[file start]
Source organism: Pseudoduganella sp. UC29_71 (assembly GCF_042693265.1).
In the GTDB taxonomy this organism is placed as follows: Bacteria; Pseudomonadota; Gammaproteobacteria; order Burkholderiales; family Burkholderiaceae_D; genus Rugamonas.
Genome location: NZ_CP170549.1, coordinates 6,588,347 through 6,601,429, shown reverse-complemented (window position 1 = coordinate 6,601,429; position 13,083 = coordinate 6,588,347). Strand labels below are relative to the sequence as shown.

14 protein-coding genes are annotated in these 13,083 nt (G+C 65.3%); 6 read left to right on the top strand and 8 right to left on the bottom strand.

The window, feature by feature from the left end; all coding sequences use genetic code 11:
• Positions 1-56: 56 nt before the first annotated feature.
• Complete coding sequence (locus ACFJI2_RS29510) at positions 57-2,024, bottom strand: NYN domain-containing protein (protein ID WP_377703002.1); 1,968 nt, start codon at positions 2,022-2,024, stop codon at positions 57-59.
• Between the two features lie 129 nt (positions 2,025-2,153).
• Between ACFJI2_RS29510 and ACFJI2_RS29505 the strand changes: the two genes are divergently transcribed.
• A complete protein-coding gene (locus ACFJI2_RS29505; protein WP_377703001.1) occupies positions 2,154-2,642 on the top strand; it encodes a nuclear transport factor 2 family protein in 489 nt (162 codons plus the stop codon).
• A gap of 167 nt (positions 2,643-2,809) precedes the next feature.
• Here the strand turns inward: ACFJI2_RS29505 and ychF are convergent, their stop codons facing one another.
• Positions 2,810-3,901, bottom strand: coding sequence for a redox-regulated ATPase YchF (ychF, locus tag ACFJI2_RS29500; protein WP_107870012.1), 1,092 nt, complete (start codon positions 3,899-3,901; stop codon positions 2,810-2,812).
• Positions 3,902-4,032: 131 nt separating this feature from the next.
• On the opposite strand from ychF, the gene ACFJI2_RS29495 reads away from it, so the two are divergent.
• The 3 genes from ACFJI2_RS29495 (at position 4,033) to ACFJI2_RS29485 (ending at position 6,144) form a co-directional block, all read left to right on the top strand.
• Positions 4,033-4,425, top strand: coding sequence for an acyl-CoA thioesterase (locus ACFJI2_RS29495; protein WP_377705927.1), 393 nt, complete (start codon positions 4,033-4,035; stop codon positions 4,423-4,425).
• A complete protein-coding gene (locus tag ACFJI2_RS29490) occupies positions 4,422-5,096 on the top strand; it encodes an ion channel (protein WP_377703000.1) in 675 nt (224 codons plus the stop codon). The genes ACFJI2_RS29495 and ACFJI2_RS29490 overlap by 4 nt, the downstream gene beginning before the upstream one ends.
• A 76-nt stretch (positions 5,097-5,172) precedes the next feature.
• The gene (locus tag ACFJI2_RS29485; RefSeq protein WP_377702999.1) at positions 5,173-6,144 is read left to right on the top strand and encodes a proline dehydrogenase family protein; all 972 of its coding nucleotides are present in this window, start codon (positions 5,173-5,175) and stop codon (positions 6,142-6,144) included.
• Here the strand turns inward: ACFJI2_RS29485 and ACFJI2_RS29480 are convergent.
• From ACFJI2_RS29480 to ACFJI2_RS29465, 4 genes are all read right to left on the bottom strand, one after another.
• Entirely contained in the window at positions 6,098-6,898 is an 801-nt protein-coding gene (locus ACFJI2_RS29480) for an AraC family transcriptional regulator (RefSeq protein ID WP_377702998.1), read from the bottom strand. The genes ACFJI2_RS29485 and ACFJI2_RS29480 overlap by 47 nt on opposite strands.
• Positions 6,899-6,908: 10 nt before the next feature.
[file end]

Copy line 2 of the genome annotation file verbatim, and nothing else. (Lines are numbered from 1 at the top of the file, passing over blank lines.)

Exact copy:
In the GTDB taxonomy this organism is placed as follows: Bacteria; Pseudomonadota; Gammaproteobacteria; order Burkholderiales; family Burkholderiaceae_D; genus Rugamonas.